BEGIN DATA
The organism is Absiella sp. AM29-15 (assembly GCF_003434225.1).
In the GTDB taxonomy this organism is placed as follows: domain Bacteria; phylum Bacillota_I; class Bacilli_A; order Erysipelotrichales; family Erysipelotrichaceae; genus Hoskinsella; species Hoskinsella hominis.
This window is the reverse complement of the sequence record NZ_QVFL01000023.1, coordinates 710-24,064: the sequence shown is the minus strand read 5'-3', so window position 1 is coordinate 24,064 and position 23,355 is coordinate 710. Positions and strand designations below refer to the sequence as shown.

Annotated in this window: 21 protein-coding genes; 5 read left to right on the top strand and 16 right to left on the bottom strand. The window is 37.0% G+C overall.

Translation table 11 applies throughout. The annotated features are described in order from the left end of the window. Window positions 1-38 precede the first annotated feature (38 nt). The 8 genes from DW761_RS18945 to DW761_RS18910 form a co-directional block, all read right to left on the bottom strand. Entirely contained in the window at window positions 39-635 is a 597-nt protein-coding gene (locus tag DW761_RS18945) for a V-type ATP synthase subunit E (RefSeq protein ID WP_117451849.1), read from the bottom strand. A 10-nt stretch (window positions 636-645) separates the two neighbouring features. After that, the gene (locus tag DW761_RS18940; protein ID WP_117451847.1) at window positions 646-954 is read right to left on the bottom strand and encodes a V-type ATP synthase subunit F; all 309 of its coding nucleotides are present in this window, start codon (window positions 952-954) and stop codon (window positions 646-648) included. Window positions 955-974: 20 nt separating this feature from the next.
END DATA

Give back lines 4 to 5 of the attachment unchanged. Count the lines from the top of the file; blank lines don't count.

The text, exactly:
Annotated in this window: 21 protein-coding genes; 5 read left to right on the top strand and 16 right to left on the bottom strand. The window is 37.0% G+C overall.

Translation table 11 applies throughout. The annotated features are described in order from the left end of the window. Window positions 1-38 precede the first annotated feature (38 nt). The 8 genes from DW761_RS18945 to DW761_RS18910 form a co-directional block, all read right to left on the bottom strand. Entirely contained in the window at window positions 39-635 is a 597-nt protein-coding gene (locus tag DW761_RS18945) for a V-type ATP synthase subunit E (RefSeq protein ID WP_117451849.1), read from the bottom strand. A 10-nt stretch (window positions 636-645) separates the two neighbouring features. After that, the gene (locus tag DW761_RS18940; protein ID WP_117451847.1) at window positions 646-954 is read right to left on the bottom strand and encodes a V-type ATP synthase subunit F; all 309 of its coding nucleotides are present in this window, start codon (window positions 952-954) and stop codon (window positions 646-648) included. Window positions 955-974: 20 nt separating this feature from the next.